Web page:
Tipped as a favourite for the Oscars and other major awards, director David Fincher's film Gone Girl begins with Nick Dunne coming home to find his wife Amy mysteriously missing.
But what follows is less a whodunit and more a subtle exploration of the slow decay of a marriage - from both the man's and woman's point of view - and the things that long-term couples often hide from each other, the cast tell Life! and other press in New York.
Stars Ben Affleck, 42, and Rosamund Pike, 35, say they thus went from pretending to be madly in love to barely speaking to each other on the set of the film, which is adapted from Gillian Flynn's widely praised novel and opens in Singapore tomorrow.
"We really dissect and put a marriage under a microscope, don't we?" says Pike, who is pregnant with her second child with partner Robie Uniacke.
"It seems to me that it's about the wonderful things that can come with intimacy and the treachery that can come with intimacy - when someone knows you so well that he can just screw every little sort of nut.
"When we were on set, we would go from the early romantic scenes, when we were having a laugh and chatting, to barely speaking when we got into the more toxic stages of the movie."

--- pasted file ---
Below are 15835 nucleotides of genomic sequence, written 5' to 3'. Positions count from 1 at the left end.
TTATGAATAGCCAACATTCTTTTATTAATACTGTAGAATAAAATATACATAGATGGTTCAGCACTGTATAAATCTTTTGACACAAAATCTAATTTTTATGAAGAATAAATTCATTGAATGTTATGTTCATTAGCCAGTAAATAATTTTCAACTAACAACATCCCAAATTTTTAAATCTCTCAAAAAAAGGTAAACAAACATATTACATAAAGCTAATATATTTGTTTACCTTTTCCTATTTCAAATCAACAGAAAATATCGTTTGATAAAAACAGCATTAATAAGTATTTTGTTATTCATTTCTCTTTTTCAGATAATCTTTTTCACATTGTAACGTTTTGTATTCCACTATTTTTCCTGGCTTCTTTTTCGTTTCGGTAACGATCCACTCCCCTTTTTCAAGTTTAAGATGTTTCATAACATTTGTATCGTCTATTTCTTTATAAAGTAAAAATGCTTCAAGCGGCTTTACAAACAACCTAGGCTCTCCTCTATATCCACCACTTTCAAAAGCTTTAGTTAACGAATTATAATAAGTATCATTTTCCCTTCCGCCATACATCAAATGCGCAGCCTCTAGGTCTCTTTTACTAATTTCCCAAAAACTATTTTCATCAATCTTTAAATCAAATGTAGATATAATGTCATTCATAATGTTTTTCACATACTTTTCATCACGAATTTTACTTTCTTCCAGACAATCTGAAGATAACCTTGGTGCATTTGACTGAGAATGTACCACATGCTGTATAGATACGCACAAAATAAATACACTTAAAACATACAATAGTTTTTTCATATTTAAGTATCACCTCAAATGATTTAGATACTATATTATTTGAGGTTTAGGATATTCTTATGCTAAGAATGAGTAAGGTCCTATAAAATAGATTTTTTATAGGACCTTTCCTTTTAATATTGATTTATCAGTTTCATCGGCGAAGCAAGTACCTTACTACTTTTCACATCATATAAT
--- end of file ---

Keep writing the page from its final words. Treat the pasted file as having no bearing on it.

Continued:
Affleck, who has been married to actress Jennifer Garner since 2005 and has three children with her, aged two to eight, says: "What was really interesting was that the book asked hard questions about marriage and relationships.
It didn't sort of want to gloss over the things that we don't like to look at in others and ourselves, and sometimes you find out ugly things when you ask hard questions - and that's why they were hard.
"We wanted to sort of give truth to this really dark look at marriage and David's subversive take on that," he says, referring to the acclaimed director of films such as The Social Network (2010), Fight Club (1999) and Se7en (1995).
Gone Girl earned an estimated US$38 million (S$48.6 million) to top the North American box office in its opening weekend.
Writing the screenplay herself based on her own 2012 best-selling thriller, Flynn wanted to make a point about how the media react to personal tragedies such as Nick's.
And so the movie has the sensationalist media stalking him and feverishly speculating about his role in Amy's disappearance.
The 43-year-old former television critic says: "It's a movie about storytelling and the stories we tell ourselves, that we tell other people, and the media is a kind of Greek chorus that's been blown up large, and I thought to really magnify it.
"It's the idea that someone else's tragedy is something that we are consuming - that we are consumers of tragedy when we tune in to these shows, and what it means to package and produce someone else's tragedy and how immediately somebody becomes the villain and somebody becomes the hero and how they are sort of cast against our will."
The storytelling motif is also explored through the stories that Amy and Nick tell each other to sustain their relationship, and with Amy, Flynn wanted to show how a woman can use this to manipulate a situation even as she feels trapped by it.